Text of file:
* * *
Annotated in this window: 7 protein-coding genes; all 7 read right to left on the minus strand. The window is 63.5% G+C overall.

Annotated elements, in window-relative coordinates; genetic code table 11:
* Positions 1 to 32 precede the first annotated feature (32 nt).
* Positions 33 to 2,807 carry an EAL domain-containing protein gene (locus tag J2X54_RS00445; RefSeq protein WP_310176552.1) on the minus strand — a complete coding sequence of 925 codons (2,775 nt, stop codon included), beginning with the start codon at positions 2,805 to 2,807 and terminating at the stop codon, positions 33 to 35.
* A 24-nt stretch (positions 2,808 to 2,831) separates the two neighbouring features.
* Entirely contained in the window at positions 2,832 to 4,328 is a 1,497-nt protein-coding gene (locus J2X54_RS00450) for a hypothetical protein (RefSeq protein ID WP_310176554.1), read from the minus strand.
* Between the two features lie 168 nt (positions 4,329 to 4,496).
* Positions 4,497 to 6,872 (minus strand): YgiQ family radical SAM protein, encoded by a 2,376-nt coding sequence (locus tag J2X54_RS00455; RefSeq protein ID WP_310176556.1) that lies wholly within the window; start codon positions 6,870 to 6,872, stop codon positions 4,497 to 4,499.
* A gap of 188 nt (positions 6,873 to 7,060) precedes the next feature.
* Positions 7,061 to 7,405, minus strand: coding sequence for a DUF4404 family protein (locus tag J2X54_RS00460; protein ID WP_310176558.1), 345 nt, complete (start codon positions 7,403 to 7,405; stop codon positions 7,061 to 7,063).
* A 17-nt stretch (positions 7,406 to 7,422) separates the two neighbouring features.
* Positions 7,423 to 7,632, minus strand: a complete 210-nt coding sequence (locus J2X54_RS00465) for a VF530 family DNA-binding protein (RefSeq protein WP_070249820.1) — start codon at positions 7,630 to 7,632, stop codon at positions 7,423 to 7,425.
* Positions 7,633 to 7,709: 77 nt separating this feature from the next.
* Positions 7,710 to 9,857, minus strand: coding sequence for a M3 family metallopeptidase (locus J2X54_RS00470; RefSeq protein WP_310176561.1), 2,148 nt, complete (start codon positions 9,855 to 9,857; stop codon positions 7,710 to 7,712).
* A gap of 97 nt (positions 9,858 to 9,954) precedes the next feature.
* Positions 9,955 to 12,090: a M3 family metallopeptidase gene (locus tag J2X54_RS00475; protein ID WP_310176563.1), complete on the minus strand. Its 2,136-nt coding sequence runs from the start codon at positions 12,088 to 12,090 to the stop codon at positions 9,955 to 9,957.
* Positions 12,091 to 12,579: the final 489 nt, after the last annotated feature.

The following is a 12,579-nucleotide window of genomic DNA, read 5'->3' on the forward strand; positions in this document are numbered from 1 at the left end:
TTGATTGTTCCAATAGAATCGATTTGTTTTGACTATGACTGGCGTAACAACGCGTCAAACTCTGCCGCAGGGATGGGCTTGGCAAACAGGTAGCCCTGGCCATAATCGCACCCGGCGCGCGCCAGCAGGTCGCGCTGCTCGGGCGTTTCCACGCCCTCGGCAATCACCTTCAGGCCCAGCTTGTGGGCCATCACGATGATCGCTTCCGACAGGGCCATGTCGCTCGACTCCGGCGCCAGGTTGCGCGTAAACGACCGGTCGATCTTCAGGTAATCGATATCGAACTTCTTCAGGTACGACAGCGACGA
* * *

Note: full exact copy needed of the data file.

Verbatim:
Annotated in this window: 7 protein-coding genes; all 7 read right to left on the minus strand. The window is 63.5% G+C overall.

Annotated elements, in window-relative coordinates; genetic code table 11:
* Positions 1 to 32 precede the first annotated feature (32 nt).
* Positions 33 to 2,807 carry an EAL domain-containing protein gene (locus tag J2X54_RS00445; RefSeq protein WP_310176552.1) on the minus strand — a complete coding sequence of 925 codons (2,775 nt, stop codon included), beginning with the start codon at positions 2,805 to 2,807 and terminating at the stop codon, positions 33 to 35.
* A 24-nt stretch (positions 2,808 to 2,831) separates the two neighbouring features.
* Entirely contained in the window at positions 2,832 to 4,328 is a 1,497-nt protein-coding gene (locus J2X54_RS00450) for a hypothetical protein (RefSeq protein ID WP_310176554.1), read from the minus strand.
* Between the two features lie 168 nt (positions 4,329 to 4,496).
* Positions 4,497 to 6,872 (minus strand): YgiQ family radical SAM protein, encoded by a 2,376-nt coding sequence (locus tag J2X54_RS00455; RefSeq protein ID WP_310176556.1) that lies wholly within the window; start codon positions 6,870 to 6,872, stop codon positions 4,497 to 4,499.
* A gap of 188 nt (positions 6,873 to 7,060) precedes the next feature.
* Positions 7,061 to 7,405, minus strand: coding sequence for a DUF4404 family protein (locus tag J2X54_RS00460; protein ID WP_310176558.1), 345 nt, complete (start codon positions 7,403 to 7,405; stop codon positions 7,061 to 7,063).
* A 17-nt stretch (positions 7,406 to 7,422) separates the two neighbouring features.
* Positions 7,423 to 7,632, minus strand: a complete 210-nt coding sequence (locus J2X54_RS00465) for a VF530 family DNA-binding protein (RefSeq protein WP_070249820.1) — start codon at positions 7,630 to 7,632, stop codon at positions 7,423 to 7,425.
* Positions 7,633 to 7,709: 77 nt separating this feature from the next.
* Positions 7,710 to 9,857, minus strand: coding sequence for a M3 family metallopeptidase (locus J2X54_RS00470; RefSeq protein WP_310176561.1), 2,148 nt, complete (start codon positions 9,855 to 9,857; stop codon positions 7,710 to 7,712).
* A gap of 97 nt (positions 9,858 to 9,954) precedes the next feature.
* Positions 9,955 to 12,090: a M3 family metallopeptidase gene (locus tag J2X54_RS00475; protein ID WP_310176563.1), complete on the minus strand. Its 2,136-nt coding sequence runs from the start codon at positions 12,088 to 12,090 to the stop codon at positions 9,955 to 9,957.
* Positions 12,091 to 12,579: the final 489 nt, after the last annotated feature.

The following is a 12,579-nucleotide window of genomic DNA, read 5'->3' on the forward strand; positions in this document are numbered from 1 at the left end:
TTGATTGTTCCAATAGAATCGATTTGTTTTGACTATGACTGGCGTAACAACGCGTCAAACTCTGCCGCAGGGATGGGCTTGGCAAACAGGTAGCCCTGGCCATAATCGCACCCGGCGCGCGCCAGCAGGTCGCGCTGCTCGGGCGTTTCCACGCCCTCGGCAATCACCTTCAGGCCCAGCTTGTGGGCCATCACGATGATCGCTTCCGACAGGGCCATGTCGCTCGACTCCGGCGCCAGGTTGCGCGTAAACGACCGGTCGATCTTCAGGTAATCGATATCGAACTTCTTCAGGTACGACAGCGACGA